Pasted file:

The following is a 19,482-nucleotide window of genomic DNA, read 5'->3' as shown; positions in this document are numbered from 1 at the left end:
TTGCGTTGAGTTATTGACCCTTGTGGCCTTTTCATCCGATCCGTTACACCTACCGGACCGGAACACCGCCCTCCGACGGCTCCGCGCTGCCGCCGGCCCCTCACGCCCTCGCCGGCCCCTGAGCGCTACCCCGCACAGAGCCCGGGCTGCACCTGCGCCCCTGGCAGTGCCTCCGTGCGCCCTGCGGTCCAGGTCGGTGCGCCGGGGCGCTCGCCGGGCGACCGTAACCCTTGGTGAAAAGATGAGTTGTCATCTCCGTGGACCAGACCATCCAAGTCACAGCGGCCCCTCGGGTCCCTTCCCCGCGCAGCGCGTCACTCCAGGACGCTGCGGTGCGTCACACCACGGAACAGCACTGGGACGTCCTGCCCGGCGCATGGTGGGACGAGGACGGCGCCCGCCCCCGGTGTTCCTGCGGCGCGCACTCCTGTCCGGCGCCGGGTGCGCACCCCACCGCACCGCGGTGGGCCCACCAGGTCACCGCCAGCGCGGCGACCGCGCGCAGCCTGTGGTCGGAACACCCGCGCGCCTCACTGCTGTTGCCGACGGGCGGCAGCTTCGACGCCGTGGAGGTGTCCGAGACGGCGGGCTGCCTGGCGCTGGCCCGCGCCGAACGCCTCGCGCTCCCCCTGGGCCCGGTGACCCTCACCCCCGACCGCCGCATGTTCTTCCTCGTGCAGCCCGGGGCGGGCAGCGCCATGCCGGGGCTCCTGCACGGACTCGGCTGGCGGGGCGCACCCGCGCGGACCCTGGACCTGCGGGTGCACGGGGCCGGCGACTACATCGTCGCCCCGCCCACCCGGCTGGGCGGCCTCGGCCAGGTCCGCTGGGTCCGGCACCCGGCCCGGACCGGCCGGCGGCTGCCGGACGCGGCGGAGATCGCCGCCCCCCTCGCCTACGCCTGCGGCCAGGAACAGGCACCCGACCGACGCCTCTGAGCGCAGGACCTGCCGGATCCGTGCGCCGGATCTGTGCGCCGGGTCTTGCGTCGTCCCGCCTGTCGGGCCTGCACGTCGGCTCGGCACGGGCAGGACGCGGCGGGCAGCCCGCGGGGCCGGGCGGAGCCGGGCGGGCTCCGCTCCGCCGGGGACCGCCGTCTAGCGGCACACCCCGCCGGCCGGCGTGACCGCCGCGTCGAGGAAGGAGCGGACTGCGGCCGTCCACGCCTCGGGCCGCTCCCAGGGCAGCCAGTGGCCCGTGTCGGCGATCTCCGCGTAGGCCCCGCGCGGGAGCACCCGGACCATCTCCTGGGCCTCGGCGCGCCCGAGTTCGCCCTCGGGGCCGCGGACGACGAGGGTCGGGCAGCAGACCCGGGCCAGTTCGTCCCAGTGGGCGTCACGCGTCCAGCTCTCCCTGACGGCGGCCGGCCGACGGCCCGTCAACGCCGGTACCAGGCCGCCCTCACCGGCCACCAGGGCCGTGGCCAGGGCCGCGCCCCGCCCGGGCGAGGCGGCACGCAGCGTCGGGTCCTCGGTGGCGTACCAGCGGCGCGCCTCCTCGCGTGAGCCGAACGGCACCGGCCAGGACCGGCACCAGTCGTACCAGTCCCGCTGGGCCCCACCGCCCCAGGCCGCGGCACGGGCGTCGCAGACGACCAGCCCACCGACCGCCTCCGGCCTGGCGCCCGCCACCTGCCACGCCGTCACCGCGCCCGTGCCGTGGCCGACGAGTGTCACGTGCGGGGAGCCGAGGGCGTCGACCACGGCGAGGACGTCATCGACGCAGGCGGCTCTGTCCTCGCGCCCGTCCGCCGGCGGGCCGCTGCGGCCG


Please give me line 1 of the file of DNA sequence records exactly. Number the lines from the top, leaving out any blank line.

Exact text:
The following is a 19,482-nucleotide window of genomic DNA, read 5'->3' as shown; positions in this document are numbered from 1 at the left end: